Oregon Cell Phone Laws
We all know that distracted driving is dangerous. We’ve all seen people who drive while reading the paper, shaving, and applying makeup. In Oregon and beyond, however, legislators have taken special note of cell phone use, with many believing it to be a crisis that follows in the footsteps of drunk driving.
In 2013, police issued about 3,500 citations and 1,600 warnings to drivers for cell phone use. As of January 1 this year, drivers must be prepared to follow new laws on cell phone use. We’ve had numerous revisions to these laws over the past few years, so it’s worth stating the most important rules (see the full text here):
- Drivers cannot use a hand-held cell phone for any reason (calling or texting included)
- Drivers over age 18 can use cell phones with a hands-free device (like a Bluetooth, or a car kit)
- Violations of the cell phone law are class C offenses
- Judges can impose fines of up to $500.00
- Exception: drivers using a phone to call for emergency or medical help (if no one else in the car can make the call)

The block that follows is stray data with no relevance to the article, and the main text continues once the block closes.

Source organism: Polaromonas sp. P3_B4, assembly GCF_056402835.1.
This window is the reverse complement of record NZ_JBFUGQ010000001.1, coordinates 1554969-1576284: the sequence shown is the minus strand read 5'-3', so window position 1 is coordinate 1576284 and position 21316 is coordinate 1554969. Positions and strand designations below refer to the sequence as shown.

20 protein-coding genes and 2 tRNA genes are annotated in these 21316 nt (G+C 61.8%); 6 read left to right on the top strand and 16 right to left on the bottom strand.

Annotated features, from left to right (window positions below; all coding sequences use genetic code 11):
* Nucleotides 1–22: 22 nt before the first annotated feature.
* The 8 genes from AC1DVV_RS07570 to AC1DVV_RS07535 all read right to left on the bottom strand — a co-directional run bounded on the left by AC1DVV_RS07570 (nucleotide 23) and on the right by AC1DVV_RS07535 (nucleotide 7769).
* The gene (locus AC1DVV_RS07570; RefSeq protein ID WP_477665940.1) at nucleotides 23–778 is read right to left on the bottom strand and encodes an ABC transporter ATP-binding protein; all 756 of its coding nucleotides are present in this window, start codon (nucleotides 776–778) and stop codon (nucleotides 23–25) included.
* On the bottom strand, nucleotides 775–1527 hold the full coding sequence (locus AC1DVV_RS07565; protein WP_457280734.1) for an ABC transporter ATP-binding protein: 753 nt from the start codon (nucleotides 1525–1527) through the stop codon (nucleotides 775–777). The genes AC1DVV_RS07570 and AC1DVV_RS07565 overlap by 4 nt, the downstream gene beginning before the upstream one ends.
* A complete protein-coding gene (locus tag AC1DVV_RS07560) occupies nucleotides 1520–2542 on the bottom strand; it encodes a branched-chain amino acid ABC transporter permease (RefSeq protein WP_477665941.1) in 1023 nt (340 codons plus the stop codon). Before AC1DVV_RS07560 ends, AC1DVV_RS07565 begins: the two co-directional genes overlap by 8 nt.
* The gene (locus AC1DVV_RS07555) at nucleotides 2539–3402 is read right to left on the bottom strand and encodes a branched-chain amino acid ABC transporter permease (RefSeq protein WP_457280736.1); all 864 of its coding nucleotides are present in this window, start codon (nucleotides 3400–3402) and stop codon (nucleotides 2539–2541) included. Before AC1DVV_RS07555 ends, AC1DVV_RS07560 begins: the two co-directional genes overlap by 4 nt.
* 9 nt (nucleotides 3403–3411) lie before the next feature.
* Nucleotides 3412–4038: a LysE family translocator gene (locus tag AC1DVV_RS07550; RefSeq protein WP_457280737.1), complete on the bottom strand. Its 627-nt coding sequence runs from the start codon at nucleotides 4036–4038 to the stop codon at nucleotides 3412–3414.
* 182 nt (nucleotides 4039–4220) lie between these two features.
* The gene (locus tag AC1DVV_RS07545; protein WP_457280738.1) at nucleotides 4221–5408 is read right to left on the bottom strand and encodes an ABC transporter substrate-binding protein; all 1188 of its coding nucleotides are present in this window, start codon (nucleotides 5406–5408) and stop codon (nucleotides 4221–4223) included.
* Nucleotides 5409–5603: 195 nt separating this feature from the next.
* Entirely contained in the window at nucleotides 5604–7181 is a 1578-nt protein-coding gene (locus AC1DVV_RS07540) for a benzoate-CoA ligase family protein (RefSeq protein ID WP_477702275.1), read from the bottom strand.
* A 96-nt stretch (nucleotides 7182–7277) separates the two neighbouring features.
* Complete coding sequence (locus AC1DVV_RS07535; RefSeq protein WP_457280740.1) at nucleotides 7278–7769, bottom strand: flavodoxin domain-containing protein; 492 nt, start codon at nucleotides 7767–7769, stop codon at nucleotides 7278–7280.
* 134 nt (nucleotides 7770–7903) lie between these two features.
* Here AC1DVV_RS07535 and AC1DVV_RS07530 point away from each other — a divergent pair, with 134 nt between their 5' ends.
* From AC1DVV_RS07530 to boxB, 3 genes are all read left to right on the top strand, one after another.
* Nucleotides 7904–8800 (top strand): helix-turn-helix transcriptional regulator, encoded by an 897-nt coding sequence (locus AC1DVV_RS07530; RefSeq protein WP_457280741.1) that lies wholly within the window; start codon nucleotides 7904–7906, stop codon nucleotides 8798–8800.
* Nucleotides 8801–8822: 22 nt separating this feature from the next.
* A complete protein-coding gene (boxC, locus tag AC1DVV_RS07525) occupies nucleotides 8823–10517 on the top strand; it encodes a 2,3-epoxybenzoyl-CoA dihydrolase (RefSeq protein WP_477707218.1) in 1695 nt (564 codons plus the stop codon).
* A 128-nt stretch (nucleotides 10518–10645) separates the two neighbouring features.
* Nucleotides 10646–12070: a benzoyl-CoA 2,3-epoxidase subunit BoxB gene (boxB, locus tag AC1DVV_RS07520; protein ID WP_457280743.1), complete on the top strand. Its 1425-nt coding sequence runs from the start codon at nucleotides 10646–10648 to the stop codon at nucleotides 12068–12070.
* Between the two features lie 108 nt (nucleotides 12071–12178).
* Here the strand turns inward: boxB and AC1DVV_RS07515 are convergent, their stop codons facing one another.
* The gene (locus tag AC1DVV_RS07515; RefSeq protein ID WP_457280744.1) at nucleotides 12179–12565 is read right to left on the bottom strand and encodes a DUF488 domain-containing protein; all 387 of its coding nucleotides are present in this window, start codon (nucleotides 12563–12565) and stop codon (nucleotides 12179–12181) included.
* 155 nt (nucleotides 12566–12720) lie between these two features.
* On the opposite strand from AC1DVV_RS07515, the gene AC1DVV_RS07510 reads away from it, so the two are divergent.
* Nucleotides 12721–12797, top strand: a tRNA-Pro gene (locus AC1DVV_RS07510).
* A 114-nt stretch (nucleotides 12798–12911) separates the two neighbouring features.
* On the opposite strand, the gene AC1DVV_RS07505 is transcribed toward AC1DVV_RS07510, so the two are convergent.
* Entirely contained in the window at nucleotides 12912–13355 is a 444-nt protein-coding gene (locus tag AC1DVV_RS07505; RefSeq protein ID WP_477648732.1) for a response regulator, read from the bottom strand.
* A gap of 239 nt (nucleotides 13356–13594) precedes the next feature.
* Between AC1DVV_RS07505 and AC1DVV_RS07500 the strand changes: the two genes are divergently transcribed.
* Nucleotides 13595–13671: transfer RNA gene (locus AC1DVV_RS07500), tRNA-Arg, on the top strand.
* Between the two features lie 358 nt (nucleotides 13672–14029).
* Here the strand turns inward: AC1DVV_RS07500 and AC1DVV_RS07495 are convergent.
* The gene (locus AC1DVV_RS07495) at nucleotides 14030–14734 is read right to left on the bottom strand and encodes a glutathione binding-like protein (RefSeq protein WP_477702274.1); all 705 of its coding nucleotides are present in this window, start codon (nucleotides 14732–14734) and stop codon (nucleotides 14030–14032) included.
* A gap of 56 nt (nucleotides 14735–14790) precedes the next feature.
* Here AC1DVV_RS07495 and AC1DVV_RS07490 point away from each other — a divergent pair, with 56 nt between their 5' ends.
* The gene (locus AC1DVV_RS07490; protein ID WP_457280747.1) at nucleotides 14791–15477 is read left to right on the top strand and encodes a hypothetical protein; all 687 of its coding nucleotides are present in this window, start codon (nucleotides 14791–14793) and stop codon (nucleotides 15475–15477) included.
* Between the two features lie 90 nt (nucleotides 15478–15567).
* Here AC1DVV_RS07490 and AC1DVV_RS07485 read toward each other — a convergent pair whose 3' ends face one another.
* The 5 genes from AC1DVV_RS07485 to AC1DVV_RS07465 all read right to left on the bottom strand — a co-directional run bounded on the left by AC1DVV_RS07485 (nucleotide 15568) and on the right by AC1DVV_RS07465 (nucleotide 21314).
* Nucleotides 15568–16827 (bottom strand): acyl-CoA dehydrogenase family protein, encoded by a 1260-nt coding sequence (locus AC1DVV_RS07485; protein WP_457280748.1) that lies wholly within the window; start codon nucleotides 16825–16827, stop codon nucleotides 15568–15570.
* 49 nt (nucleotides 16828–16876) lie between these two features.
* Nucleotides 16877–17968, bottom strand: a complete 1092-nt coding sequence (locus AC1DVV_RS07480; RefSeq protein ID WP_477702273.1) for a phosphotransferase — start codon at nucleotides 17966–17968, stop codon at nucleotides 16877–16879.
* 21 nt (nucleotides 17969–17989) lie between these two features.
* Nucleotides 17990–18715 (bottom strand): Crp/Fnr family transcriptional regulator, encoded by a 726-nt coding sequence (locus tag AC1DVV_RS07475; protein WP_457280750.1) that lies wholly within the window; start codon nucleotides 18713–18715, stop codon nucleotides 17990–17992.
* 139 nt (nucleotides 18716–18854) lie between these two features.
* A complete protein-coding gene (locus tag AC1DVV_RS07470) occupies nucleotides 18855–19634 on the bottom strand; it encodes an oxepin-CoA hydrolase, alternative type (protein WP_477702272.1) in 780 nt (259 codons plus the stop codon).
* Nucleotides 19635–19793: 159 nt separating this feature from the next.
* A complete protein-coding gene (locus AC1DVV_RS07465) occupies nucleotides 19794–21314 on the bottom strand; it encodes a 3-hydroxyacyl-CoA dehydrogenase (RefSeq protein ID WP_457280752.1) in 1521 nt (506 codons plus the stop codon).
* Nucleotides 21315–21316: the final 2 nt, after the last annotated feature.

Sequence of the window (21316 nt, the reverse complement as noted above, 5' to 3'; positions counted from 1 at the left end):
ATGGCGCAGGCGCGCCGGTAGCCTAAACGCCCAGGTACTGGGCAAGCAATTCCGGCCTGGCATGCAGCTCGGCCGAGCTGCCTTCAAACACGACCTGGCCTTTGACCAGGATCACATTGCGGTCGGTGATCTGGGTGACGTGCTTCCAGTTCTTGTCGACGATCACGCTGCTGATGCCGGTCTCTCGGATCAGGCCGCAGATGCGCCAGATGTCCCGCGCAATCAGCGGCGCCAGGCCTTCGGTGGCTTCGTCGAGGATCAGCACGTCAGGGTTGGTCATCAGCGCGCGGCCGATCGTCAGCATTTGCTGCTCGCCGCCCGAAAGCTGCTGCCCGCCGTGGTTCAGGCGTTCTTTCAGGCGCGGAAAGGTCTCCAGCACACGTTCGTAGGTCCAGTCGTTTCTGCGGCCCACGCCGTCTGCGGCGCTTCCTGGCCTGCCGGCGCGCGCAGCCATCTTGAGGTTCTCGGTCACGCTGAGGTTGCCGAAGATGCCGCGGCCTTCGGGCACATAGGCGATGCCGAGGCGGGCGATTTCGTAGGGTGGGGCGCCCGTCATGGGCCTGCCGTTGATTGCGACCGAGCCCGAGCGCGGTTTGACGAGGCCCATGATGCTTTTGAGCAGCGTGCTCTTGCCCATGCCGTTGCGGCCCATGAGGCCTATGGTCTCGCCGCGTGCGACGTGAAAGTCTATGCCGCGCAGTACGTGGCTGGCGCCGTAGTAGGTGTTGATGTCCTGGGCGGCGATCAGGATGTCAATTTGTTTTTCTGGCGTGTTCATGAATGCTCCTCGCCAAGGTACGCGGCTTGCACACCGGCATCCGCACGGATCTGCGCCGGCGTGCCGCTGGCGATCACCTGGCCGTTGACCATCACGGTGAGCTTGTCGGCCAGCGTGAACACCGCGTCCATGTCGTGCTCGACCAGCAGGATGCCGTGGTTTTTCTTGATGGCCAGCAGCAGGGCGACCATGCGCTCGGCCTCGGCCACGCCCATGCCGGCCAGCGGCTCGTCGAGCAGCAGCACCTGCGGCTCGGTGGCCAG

- Exception: drivers operating ambulances or emergency vehicles
- Exception: drivers using cell phones for farming or agricultural operations
Violation of the cell phone law is a primary offense, meaning that police officers do not need any other reason to pull the vehicle over.
Discovery of Cell Phone Data in Oregon Personal Injury Cases
Many of our clients are injured because other drivers disobey the cell phone laws. This information can be particularly useful at trial. There are a number of ways that can determine whether another driver was using a cell phone illegally at the time of an accident:
- The other driver admits it, either at the accident scene or in court
- Someone saw the driver using a cell phone
- Interrogatories: when a lawsuit is filed, we have the right to ask written questions of the negligent driver. We often request information on whether the driver has a cell phone, the cell phone carrier, the phone number, and whether any calls, texts or e-mails were sent or received near the time of the accident.
- Requests for Production: when a lawsuit is filed, we can also request that the negligent driver provide us with documents relating to the accident. We often request copies of cell phone bills, which can provide important information on cell phone use.
- Subpoenas: Once we know the cell phone carrier and the cell phone number, we can force the cell phone carrier to give us information on cell phone use at the time of the accident. If phone calls, texts, or data usage happened near the time of the accident, we can use that at trial.
If you have questions about a car, truck or motorcycle accident, and want to find out if the negligent driving was illegally using a cell phone, contact our automobile injury lawyers at 1-541-617-0555, or fill out our internet Contact form on the right side of the page.
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